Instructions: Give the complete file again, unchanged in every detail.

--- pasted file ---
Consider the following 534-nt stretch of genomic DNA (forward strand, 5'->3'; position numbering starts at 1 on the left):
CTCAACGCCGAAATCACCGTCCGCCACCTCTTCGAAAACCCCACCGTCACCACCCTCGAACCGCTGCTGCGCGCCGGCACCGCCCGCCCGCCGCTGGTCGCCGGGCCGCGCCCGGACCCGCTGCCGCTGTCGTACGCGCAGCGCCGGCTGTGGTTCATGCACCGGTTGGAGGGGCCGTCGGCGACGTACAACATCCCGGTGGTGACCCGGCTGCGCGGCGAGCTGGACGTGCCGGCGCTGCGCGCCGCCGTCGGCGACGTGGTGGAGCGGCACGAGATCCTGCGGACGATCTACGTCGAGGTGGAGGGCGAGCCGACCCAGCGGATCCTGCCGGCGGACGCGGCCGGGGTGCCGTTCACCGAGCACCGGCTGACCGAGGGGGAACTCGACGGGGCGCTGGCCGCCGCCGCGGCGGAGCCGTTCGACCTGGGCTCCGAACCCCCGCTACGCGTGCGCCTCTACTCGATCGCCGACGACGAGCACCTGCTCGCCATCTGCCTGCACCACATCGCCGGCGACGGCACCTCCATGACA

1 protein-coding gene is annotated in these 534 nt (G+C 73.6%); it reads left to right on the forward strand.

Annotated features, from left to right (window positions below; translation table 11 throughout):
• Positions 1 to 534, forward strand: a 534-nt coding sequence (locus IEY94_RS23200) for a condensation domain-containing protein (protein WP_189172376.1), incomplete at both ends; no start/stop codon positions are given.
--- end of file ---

Consider the following 534-nt stretch of genomic DNA (forward strand, 5'->3'; position numbering starts at 1 on the left):
CTCAACGCCGAAATCACCGTCCGCCACCTCTTCGAAAACCCCACCGTCACCACCCTCGAACCGCTGCTGCGCGCCGGCACCGCCCGCCCGCCGCTGGTCGCCGGGCCGCGCCCGGACCCGCTGCCGCTGTCGTACGCGCAGCGCCGGCTGTGGTTCATGCACCGGTTGGAGGGGCCGTCGGCGACGTACAACATCCCGGTGGTGACCCGGCTGCGCGGCGAGCTGGACGTGCCGGCGCTGCGCGCCGCCGTCGGCGACGTGGTGGAGCGGCACGAGATCCTGCGGACGATCTACGTCGAGGTGGAGGGCGAGCCGACCCAGCGGATCCTGCCGGCGGACGCGGCCGGGGTGCCGTTCACCGAGCACCGGCTGACCGAGGGGGAACTCGACGGGGCGCTGGCCGCCGCCGCGGCGGAGCCGTTCGACCTGGGCTCCGAACCCCCGCTACGCGTGCGCCTCTACTCGATCGCCGACGACGAGCACCTGCTCGCCATCTGCCTGCACCACATCGCCGGCGACGGCACCTCCATGACA

1 protein-coding gene is annotated in these 534 nt (G+C 73.6%); it reads left to right on the forward strand.

Annotated features, from left to right (window positions below; translation table 11 throughout):
• Positions 1 to 534, forward strand: a 534-nt coding sequence (locus IEY94_RS23200) for a condensation domain-containing protein (protein WP_189172376.1), incomplete at both ends; no start/stop codon positions are given.